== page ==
When the government began rescuing it from collapse in the fall of 2008 with what has become a $182 billion lifeline, A.I.G. was required to forfeit its right to sue several banks — including Goldman, Société Générale, Deutsche Bank and Merrill Lynch — over any irregularities with most of the mortgage securities it insured in the precrisis years.

But after the Securities and Exchange Commission’s civil fraud suit filed in April against Goldman for possibly misrepresenting a mortgage deal to investors, A.I.G. executives and shareholders are asking whether A.I.G. may have been misled by Goldman into insuring mortgage deals that the bank and others may have known were flawed.

This month, an Australian hedge fund sued Goldman on similar grounds. Goldman is contesting the suit and denies any wrongdoing. A spokesman for A.I.G. declined to comment about any plans to sue Goldman or any other banks with which it worked. A Goldman spokesman said that his firm believed that “all aspects of our relationship with A.I.G. were appropriate.”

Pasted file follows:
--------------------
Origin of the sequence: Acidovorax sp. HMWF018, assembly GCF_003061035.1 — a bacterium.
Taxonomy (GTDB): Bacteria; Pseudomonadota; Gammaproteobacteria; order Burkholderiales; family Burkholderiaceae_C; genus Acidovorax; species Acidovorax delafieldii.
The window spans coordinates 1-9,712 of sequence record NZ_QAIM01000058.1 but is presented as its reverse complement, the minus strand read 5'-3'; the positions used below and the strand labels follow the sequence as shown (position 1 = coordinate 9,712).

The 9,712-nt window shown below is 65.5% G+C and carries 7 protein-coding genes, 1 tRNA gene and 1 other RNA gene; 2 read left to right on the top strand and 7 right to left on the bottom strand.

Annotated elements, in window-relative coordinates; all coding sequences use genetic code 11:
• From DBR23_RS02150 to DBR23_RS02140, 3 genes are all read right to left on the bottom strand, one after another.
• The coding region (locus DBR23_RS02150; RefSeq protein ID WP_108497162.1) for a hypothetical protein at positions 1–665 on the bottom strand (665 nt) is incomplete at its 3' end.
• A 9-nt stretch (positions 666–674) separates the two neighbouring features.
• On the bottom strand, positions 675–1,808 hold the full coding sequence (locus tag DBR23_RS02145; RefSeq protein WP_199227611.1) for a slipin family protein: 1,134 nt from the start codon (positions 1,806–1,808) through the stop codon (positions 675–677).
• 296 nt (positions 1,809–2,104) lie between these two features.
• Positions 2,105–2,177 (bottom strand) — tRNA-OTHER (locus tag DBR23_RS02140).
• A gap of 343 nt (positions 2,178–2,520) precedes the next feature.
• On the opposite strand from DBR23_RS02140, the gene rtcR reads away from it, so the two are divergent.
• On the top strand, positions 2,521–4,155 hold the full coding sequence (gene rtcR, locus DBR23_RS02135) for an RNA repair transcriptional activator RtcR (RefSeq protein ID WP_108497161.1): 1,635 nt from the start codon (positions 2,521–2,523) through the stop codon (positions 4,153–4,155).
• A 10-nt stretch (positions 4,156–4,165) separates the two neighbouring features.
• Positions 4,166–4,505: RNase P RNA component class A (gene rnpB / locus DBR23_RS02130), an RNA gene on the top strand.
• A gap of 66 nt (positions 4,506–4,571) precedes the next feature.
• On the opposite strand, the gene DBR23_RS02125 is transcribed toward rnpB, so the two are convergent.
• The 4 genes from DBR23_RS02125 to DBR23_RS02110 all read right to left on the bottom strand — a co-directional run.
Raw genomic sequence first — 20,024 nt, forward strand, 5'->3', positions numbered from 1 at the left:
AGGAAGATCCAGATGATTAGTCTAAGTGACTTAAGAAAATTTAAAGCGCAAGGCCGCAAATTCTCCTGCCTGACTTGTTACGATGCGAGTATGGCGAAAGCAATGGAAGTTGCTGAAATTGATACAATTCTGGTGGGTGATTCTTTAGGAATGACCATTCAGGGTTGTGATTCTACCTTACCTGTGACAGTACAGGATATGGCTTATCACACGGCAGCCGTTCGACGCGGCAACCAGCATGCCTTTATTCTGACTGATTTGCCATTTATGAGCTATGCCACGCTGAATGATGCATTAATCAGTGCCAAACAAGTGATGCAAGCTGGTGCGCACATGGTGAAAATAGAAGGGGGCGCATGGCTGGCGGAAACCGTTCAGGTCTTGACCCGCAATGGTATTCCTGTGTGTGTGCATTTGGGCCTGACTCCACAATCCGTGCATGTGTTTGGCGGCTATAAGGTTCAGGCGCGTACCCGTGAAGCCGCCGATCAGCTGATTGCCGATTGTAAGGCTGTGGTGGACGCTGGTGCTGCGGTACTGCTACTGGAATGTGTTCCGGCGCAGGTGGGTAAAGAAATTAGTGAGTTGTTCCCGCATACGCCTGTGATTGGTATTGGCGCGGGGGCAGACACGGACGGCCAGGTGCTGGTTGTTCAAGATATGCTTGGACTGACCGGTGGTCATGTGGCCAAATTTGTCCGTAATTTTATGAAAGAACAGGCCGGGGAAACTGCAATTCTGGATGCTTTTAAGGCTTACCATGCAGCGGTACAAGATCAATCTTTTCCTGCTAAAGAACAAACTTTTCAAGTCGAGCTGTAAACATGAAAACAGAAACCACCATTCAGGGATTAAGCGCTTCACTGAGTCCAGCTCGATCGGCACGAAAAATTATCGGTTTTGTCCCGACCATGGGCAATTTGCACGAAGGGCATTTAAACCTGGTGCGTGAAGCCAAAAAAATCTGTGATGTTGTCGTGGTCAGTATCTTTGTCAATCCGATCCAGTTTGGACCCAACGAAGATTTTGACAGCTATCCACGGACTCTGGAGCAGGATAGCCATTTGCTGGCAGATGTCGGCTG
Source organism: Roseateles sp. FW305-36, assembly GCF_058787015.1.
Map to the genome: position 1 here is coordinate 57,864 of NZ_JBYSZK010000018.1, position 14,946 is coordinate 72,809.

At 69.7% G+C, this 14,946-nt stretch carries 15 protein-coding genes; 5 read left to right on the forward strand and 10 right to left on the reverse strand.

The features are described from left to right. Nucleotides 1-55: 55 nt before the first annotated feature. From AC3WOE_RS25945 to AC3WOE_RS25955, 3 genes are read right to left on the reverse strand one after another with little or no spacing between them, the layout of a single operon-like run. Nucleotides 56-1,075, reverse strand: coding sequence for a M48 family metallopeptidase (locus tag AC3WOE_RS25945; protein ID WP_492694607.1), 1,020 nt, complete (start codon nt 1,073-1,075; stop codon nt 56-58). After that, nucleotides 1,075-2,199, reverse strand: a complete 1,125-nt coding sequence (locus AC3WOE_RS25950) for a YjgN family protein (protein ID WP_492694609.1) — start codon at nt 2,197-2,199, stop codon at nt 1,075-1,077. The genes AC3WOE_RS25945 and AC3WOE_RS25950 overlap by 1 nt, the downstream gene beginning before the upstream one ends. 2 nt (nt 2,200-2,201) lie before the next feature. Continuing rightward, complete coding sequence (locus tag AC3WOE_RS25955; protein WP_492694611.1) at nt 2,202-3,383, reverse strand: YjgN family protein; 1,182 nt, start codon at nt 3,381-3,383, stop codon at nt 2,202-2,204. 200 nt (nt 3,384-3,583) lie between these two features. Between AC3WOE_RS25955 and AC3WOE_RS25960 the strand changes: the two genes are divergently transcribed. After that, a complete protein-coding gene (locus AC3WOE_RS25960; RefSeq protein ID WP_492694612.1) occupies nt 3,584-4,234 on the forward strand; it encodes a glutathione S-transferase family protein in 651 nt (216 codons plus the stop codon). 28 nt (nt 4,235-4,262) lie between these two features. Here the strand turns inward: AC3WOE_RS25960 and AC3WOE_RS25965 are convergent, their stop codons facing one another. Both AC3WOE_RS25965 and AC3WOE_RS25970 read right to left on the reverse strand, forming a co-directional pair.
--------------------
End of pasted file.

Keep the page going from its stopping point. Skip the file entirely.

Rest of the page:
A Legal Waiver

Unknown outside of a few Wall Street legal departments, the A.I.G. waiver was released last month by the House Committee on Oversight and Government Reform amid 250,000 pages of largely undisclosed documents. The documents, reviewed by The New York Times, provide the most comprehensive public record of how the Federal Reserve Bank of New York and the Treasury Department orchestrated one of the biggest corporate bailouts in history.

The documents also indicate that regulators ignored recommendations from their own advisers to force the banks to accept losses on their A.I.G. deals and instead paid the banks in full for the contracts. That decision, say critics of the A.I.G. bailout, has cost taxpayers billions of extra dollars in payments to the banks. It also contrasts with the hard line the White House took in 2009 when it forced Chrysler’s lenders to take losses when the government bailed out the auto giant.

As a Congressional commission convenes hearings Wednesday exploring the A.I.G. bailout and Goldman’s relationship with the insurer, analysts say that the documents suggest that regulators were overly punitive toward A.I.G. and overly forgiving of banks during the bailout — signified, they say, by the fact that the legal waiver undermined A.I.G. and its shareholders’ ability to recover damages.

“Even if it turns out that it would be a hard suit to win, just the gesture of requiring A.I.G. to scrap its ability to sue is outrageous,” said David Skeel, a law professor at the University of Pennsylvania. “The defense may be that the banking system was in trouble, and we couldn’t afford to destabilize it anymore, but that just strikes me as really going overboard.”